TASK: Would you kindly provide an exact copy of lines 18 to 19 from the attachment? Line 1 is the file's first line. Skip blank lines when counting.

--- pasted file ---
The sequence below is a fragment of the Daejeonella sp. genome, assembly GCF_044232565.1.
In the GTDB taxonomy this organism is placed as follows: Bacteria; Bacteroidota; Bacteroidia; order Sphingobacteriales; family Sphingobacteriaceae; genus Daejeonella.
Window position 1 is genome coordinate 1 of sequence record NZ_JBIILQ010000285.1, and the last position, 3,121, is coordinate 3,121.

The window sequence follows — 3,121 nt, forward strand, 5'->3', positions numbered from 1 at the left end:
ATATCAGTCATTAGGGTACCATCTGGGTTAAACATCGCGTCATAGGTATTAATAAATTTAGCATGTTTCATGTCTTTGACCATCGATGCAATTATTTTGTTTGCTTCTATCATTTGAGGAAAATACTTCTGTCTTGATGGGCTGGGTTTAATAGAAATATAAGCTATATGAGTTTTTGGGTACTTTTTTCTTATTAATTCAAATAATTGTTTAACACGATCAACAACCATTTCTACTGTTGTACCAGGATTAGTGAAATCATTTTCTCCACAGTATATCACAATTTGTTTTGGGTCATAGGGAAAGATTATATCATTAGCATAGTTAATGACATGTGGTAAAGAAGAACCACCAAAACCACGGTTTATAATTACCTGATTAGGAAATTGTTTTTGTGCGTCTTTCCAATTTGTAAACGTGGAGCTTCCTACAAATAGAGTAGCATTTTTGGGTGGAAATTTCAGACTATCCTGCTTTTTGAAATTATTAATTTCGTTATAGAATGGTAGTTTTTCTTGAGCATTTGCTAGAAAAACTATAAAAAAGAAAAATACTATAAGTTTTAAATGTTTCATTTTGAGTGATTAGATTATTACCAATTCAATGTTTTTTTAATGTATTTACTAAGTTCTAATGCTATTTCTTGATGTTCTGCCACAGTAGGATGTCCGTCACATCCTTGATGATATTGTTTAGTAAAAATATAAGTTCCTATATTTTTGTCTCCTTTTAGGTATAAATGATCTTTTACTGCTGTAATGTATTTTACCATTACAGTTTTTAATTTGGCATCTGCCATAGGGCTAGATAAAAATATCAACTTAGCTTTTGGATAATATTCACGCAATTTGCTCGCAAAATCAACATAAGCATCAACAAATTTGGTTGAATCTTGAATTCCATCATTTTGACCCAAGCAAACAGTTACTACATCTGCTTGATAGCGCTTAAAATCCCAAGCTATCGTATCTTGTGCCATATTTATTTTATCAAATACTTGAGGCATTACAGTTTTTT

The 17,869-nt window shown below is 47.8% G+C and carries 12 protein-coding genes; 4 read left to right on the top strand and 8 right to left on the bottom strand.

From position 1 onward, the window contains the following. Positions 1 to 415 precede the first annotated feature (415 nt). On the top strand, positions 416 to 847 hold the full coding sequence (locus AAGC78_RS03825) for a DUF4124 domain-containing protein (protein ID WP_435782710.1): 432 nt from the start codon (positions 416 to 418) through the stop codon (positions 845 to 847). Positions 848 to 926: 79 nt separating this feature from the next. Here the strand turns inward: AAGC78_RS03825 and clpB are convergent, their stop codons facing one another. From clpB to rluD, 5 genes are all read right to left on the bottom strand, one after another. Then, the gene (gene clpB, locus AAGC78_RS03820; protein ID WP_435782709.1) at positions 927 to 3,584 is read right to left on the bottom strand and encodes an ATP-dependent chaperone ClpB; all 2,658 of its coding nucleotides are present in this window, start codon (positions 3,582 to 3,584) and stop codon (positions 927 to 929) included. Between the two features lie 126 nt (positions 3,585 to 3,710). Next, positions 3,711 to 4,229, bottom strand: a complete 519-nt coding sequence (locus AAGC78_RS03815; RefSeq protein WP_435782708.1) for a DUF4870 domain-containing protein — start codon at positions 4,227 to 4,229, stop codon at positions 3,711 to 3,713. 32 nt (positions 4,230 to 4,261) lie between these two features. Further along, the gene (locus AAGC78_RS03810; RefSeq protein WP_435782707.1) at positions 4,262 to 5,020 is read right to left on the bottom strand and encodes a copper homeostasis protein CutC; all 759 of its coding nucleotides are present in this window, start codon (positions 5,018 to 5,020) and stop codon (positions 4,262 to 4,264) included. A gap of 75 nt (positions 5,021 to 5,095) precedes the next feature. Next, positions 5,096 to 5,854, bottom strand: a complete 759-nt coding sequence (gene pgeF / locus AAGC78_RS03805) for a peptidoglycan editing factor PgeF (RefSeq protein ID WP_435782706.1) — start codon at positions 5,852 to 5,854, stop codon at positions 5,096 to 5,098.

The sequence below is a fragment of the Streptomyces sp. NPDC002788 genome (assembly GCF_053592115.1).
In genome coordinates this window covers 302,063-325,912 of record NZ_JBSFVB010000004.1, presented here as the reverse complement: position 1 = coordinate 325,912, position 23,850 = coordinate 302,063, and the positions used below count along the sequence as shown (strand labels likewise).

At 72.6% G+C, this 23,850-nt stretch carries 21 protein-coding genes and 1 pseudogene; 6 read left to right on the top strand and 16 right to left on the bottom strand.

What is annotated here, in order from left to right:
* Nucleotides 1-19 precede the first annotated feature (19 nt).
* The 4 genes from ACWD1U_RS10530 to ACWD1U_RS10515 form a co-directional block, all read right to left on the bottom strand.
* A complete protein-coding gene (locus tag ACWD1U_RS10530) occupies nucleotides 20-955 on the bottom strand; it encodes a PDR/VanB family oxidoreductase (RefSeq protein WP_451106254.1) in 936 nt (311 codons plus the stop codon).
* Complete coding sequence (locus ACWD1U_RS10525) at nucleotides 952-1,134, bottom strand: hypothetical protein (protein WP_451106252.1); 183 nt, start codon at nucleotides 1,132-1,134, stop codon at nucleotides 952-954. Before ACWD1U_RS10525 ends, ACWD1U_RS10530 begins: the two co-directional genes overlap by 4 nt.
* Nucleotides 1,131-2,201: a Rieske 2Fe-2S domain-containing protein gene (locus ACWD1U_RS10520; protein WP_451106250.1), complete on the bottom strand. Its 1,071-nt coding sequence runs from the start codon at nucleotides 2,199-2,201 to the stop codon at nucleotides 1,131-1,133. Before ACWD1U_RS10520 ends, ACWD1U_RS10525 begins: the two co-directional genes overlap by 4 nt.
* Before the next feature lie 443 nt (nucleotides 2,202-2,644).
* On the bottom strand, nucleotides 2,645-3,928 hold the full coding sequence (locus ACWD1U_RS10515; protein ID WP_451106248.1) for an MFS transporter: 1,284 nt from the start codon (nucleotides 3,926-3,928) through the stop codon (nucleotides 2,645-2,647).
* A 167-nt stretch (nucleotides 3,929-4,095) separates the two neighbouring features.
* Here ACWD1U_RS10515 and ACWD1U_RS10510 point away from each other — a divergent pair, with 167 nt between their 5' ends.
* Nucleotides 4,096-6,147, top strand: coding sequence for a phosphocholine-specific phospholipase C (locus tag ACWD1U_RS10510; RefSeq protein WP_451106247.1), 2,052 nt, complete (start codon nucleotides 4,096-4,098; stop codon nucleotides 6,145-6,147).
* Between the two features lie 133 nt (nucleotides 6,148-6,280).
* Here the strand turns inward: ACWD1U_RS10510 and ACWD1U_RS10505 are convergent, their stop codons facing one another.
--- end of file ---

* On the bottom strand, nucleotides 2,645-3,928 hold the full coding sequence (locus ACWD1U_RS10515; protein ID WP_451106248.1) for an MFS transporter: 1,284 nt from the start codon (nucleotides 3,926-3,928) through the stop codon (nucleotides 2,645-2,647).
* A 167-nt stretch (nucleotides 3,929-4,095) separates the two neighbouring features.